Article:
Aunt Aline was the wild one, the one who'd been married and divorced several times, the one who ran a bar in Louisiana (and snuck me in and served me ice cold Chocolate Soldiers, but always kept me near the back door, just in case the sheriff stopped in). She gave me beer and boiled peanuts, and let me light her cigarettes. She read me "Breakfast of Champions," by Kurt Vonnegut. And this all before I was 11...
She had a soft spot for my mother - her sister - and for me.
When I was very tiny, we made the familiar drive through the lowlands of south Arkansas to visit at Christmas time. Aunt Aline had decorated the top of the television set with a family of plastic reindeer, including two little fawns. I was enchanted, and asked if I could hold them. Of course, she said yes.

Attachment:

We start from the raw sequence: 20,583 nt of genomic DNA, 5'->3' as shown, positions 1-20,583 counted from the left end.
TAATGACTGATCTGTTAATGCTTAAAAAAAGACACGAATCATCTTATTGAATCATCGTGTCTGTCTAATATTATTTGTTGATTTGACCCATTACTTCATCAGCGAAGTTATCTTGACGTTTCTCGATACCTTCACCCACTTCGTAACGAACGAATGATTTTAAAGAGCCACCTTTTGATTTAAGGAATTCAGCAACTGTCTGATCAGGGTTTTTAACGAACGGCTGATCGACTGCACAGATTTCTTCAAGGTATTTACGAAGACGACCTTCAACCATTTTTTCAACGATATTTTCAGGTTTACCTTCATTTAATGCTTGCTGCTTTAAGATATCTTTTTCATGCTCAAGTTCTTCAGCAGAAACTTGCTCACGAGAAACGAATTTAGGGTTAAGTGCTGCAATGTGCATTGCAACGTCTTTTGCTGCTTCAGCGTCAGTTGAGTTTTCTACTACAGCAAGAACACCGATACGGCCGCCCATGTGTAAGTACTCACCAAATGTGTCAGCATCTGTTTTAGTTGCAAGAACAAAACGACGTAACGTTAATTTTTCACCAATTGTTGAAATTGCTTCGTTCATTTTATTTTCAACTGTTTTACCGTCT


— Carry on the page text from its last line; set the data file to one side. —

When we left to return home, she handed me a paper bag, and inside, the reindeer family wrapped in newspaper. My mother tried to tell her no, she would spoil me. I don't remember what Aunt Aline said, but I do know I left that day with the deer.
Somewhere along the years I lost them. But not really, because now they're where Aunt Aline is, safely and forever in my heart.
My heart's in the Highlands, my heart is not here,
My heart's in the Highlands a-chasing the deer;
Chasing the wild deer, and following the roe;
My heart's in the Highlands, wherever I go.
- Robert Burns